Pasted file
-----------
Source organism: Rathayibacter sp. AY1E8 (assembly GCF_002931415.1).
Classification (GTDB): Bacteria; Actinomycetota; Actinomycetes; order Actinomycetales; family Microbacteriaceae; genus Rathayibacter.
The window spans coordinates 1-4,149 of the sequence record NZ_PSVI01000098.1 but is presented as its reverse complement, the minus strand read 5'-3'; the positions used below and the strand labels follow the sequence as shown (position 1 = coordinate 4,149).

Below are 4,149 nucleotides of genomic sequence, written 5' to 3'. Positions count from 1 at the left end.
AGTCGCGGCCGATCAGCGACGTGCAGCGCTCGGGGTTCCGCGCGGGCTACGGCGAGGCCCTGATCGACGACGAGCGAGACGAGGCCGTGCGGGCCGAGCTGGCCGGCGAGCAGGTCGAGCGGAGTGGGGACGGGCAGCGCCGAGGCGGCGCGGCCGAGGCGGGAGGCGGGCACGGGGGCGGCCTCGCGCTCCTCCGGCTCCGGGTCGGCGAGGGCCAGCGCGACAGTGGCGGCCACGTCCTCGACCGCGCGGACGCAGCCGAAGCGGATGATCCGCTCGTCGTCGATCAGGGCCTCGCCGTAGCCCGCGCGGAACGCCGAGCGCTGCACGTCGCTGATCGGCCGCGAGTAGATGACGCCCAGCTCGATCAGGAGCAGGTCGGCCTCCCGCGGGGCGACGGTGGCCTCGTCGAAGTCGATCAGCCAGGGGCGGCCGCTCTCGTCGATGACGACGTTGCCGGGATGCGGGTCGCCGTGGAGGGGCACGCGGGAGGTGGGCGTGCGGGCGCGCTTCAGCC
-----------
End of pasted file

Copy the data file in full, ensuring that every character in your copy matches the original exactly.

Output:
Source organism: Rathayibacter sp. AY1E8 (assembly GCF_002931415.1).
Classification (GTDB): Bacteria; Actinomycetota; Actinomycetes; order Actinomycetales; family Microbacteriaceae; genus Rathayibacter.
The window spans coordinates 1-4,149 of the sequence record NZ_PSVI01000098.1 but is presented as its reverse complement, the minus strand read 5'-3'; the positions used below and the strand labels follow the sequence as shown (position 1 = coordinate 4,149).

Below are 4,149 nucleotides of genomic sequence, written 5' to 3'. Positions count from 1 at the left end.
AGTCGCGGCCGATCAGCGACGTGCAGCGCTCGGGGTTCCGCGCGGGCTACGGCGAGGCCCTGATCGACGACGAGCGAGACGAGGCCGTGCGGGCCGAGCTGGCCGGCGAGCAGGTCGAGCGGAGTGGGGACGGGCAGCGCCGAGGCGGCGCGGCCGAGGCGGGAGGCGGGCACGGGGGCGGCCTCGCGCTCCTCCGGCTCCGGGTCGGCGAGGGCCAGCGCGACAGTGGCGGCCACGTCCTCGACCGCGCGGACGCAGCCGAAGCGGATGATCCGCTCGTCGTCGATCAGGGCCTCGCCGTAGCCCGCGCGGAACGCCGAGCGCTGCACGTCGCTGATCGGCCGCGAGTAGATGACGCCCAGCTCGATCAGGAGCAGGTCGGCCTCCCGCGGGGCGACGGTGGCCTCGTCGAAGTCGATCAGCCAGGGGCGGCCGCTCTCGTCGATGACGACGTTGCCGGGATGCGGGTCGCCGTGGAGGGGCACGCGGGAGGTGGGCGTGCGGGCGCGCTTCAGCC